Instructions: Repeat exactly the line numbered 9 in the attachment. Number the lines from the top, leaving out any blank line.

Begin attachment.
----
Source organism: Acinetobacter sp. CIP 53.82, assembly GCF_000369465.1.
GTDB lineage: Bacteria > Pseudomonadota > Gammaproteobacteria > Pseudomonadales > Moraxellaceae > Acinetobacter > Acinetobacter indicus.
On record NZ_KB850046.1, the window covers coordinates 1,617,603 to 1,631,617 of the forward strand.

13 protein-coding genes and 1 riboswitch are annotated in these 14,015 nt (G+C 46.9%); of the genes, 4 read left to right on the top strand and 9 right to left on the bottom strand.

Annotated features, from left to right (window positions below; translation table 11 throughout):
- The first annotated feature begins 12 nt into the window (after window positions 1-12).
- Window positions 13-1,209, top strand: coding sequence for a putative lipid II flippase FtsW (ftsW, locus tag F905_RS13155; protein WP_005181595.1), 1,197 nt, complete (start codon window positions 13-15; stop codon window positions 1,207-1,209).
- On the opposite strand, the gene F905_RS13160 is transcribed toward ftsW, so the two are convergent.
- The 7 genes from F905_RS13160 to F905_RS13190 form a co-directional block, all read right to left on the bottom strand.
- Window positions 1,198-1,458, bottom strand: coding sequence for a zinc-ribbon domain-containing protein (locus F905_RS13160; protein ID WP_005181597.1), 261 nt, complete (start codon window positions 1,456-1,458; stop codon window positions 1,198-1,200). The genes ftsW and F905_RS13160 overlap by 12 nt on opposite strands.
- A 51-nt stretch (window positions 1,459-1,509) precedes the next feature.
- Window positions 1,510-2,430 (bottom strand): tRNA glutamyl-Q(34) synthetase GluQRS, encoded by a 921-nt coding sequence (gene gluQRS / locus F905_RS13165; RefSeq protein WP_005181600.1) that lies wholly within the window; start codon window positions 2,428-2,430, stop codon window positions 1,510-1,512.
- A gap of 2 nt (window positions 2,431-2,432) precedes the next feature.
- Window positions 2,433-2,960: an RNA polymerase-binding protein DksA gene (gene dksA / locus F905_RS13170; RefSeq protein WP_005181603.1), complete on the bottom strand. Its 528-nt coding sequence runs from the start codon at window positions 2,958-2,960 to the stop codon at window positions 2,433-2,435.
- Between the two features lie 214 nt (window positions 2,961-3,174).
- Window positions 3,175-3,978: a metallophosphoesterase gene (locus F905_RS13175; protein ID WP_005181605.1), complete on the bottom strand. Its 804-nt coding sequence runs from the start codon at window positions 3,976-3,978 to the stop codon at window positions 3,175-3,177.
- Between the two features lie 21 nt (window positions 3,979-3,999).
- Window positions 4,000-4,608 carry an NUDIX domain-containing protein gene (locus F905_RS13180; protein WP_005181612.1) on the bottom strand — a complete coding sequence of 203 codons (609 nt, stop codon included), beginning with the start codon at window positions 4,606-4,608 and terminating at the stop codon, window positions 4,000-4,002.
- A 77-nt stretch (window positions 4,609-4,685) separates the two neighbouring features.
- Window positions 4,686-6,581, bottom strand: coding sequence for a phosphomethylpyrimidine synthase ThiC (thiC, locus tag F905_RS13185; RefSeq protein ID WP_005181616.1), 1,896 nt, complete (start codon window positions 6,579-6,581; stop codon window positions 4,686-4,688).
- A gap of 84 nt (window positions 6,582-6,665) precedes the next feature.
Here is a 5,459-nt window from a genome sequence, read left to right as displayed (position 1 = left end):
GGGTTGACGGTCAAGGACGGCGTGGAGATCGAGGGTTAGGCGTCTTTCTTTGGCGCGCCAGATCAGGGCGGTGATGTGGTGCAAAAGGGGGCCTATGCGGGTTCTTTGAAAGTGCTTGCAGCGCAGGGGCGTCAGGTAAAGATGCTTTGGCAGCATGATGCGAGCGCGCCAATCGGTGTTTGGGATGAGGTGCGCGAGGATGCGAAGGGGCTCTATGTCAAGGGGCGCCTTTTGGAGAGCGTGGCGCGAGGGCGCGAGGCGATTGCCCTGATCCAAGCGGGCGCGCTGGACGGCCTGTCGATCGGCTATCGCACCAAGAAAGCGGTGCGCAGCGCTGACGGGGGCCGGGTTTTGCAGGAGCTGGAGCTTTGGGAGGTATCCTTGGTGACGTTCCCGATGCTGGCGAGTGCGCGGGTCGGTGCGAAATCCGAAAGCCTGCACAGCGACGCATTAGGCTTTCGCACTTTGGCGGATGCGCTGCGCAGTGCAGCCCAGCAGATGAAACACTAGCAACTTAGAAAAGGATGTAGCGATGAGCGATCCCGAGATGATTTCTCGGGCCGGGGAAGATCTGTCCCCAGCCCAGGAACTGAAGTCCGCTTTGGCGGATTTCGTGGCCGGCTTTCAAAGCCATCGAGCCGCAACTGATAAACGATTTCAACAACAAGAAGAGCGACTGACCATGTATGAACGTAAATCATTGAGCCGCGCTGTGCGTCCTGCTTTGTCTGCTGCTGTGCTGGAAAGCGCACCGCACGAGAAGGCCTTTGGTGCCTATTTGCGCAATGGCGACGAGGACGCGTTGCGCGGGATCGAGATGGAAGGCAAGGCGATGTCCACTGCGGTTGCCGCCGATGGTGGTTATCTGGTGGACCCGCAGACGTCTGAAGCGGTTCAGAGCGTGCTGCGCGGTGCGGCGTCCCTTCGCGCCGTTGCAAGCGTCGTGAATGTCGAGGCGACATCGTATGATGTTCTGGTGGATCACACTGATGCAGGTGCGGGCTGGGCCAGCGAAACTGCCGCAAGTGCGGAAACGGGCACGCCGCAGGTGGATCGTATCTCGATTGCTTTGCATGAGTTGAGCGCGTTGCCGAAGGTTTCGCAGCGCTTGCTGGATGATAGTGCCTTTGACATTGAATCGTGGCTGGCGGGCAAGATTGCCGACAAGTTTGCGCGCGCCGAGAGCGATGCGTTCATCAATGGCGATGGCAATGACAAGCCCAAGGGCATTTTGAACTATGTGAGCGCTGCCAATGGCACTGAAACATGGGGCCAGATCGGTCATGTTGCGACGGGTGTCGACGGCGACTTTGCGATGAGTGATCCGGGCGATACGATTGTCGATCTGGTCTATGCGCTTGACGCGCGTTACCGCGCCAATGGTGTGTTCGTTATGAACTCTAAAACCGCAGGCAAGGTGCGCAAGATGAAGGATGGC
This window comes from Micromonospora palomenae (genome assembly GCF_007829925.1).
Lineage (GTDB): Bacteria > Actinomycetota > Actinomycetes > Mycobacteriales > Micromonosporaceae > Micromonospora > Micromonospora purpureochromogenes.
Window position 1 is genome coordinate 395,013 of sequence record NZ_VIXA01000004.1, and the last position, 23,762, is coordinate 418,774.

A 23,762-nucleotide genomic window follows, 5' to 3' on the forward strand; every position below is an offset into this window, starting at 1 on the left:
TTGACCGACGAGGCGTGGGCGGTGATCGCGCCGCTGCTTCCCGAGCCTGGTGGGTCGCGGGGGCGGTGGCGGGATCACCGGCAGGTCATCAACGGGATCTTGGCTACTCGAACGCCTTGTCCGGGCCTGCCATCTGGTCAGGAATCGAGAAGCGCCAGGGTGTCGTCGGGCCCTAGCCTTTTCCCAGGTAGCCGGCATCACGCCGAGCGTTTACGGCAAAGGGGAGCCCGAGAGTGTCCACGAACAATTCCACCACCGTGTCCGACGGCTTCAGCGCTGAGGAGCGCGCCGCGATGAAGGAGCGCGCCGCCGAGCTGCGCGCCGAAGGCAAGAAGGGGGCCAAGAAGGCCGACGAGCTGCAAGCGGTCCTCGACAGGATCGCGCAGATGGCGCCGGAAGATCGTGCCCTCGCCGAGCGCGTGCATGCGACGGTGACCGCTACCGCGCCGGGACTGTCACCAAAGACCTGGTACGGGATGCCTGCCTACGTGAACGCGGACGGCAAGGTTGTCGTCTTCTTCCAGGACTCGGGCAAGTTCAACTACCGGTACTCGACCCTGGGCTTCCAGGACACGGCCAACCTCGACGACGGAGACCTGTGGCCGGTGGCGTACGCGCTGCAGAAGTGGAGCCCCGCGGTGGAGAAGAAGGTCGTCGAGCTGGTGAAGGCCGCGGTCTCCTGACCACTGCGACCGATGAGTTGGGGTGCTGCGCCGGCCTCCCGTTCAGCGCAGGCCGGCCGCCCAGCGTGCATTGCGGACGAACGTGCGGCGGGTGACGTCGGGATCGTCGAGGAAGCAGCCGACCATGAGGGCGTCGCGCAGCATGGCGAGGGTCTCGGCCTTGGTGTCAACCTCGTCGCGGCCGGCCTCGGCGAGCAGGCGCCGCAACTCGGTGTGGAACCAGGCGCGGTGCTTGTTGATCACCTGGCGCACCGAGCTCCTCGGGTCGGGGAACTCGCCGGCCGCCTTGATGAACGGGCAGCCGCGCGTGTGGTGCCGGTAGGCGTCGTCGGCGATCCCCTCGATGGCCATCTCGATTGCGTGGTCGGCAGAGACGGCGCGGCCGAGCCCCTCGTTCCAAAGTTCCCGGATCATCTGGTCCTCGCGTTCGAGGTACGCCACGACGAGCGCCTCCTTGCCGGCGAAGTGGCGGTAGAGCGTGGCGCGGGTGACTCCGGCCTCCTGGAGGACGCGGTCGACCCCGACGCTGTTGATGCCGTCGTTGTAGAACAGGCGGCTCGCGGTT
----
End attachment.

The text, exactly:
- The 7 genes from F905_RS13160 to F905_RS13190 form a co-directional block, all read right to left on the bottom strand.